Two years ago, 74% of business travel receipts filed for ground transportation were to cover the cost of a taxi. Now, the positions have reversed completely.
Uber now has a 73% share while taxis have fallen to only 22%, according to an analysis of more than 10 million business receipts by expense management company Certify.
It’s a bad outlook for an industry that’s struggling to keep up with the influx of ride-hailing apps.
“It’s happening,” Certify CEO Bob Neveu told Business Insider. “The shift is on.”
When his company first started tracking the rise of ride-hailing services two years ago, most businesses were still uncomfortable with employees expensing Uber or Lyft rides. Taxis still dominated ground transportation during trips at 74% while Uber had a 26% share. Lyft lagged behind with less than 1%.
In the last two years though, businesses have warmed to Uber and Lyft, especially as both have aggressively targeted business travellers. Lyft now has 5% share, while Uber’s has soared to close to 73%.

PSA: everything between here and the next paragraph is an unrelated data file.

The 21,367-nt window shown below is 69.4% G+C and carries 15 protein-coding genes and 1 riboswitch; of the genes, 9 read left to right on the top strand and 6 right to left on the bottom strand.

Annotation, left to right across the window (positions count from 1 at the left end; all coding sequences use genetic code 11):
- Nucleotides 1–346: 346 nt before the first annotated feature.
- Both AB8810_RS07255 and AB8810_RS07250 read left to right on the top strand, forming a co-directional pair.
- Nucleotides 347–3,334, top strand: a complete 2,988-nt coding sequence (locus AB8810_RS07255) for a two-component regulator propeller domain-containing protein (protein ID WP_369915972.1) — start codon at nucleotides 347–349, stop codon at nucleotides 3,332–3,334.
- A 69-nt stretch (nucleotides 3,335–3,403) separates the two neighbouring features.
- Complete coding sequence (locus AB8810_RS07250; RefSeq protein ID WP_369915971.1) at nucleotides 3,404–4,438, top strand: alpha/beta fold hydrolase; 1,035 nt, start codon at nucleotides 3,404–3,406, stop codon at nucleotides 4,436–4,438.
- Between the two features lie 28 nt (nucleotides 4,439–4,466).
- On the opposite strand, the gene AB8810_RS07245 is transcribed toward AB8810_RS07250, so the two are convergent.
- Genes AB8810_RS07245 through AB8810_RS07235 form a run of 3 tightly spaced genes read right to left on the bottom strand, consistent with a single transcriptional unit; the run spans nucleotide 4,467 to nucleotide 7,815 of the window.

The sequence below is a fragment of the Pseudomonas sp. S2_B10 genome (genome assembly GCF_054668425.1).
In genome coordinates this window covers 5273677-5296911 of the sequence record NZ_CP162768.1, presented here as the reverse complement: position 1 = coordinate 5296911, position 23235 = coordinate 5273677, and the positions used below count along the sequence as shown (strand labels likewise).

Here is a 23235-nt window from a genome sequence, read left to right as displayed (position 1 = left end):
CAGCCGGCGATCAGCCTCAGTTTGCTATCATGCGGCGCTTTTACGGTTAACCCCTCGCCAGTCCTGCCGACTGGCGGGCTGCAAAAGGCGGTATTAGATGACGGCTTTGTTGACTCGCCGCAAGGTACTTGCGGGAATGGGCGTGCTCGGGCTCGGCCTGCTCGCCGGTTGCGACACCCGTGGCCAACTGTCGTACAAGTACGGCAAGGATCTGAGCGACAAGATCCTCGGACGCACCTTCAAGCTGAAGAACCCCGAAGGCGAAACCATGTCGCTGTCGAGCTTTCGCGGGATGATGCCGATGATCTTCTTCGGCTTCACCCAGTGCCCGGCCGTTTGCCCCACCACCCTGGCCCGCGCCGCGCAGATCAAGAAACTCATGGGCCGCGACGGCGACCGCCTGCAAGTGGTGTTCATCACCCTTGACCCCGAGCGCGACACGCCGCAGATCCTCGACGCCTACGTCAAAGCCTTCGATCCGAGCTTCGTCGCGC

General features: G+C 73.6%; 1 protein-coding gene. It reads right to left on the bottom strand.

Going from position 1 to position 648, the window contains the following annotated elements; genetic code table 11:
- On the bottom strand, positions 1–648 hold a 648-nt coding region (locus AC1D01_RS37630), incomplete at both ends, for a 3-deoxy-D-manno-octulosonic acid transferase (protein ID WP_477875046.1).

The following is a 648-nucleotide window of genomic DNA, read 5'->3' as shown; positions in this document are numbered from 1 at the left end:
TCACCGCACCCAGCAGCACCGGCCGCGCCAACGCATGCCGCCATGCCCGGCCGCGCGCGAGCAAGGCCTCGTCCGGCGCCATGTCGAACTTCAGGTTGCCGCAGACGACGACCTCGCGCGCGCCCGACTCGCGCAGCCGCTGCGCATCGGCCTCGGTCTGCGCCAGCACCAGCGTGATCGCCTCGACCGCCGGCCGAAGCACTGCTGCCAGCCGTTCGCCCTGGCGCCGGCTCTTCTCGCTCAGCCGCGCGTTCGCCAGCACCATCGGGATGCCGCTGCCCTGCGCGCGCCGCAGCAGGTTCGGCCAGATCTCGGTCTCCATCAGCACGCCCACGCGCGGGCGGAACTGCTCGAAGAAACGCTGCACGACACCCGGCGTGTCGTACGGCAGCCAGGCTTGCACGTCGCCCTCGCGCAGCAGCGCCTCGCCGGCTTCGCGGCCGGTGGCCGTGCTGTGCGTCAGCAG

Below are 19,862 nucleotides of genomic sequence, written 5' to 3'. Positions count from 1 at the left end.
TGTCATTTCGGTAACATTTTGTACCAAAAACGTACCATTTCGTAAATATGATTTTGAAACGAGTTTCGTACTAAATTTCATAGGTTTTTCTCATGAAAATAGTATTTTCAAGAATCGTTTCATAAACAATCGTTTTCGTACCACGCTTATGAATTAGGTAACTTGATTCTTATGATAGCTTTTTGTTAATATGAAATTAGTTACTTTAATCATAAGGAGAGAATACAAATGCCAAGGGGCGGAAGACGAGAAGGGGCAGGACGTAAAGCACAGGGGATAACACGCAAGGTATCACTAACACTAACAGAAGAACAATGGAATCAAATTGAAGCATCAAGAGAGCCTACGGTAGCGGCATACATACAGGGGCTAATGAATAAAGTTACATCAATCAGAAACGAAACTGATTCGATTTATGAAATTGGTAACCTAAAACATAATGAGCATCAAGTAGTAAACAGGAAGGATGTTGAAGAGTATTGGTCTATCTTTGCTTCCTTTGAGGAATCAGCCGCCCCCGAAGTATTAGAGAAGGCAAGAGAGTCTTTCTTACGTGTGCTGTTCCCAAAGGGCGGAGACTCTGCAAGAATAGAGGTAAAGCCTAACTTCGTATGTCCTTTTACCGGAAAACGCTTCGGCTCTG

“Both Uber and Lyft are out courting businesses,” Neveu said. “You just open the flood gates.”
Since the second quarter of 2014, the taxi industry’s share of receipts has fallen by 51%, Certify calculated. Not only that, but travellers continue to rate both Uber and Lyft as a better experience on average.
Passengers, especially business travellers, have come to expect things like water or phone chargers in an Uber ride, whereas taxis still mean climbing into the back onto a gross leather seat with no added benefits, Neveu said.
“Business travellers expect that now in transportation,” Neveu said. “I can’t say how many times I’ve seen people waiting for an Uber on the street while taxis are going by.”
It also helps that the average Uber ride was $25 compared to the $40 average taxi ride.
“Taxis have to change their business,” Neveu concluded.
Here’s Certify’s full report on how business travellers are switching to ride-hailing services in droves: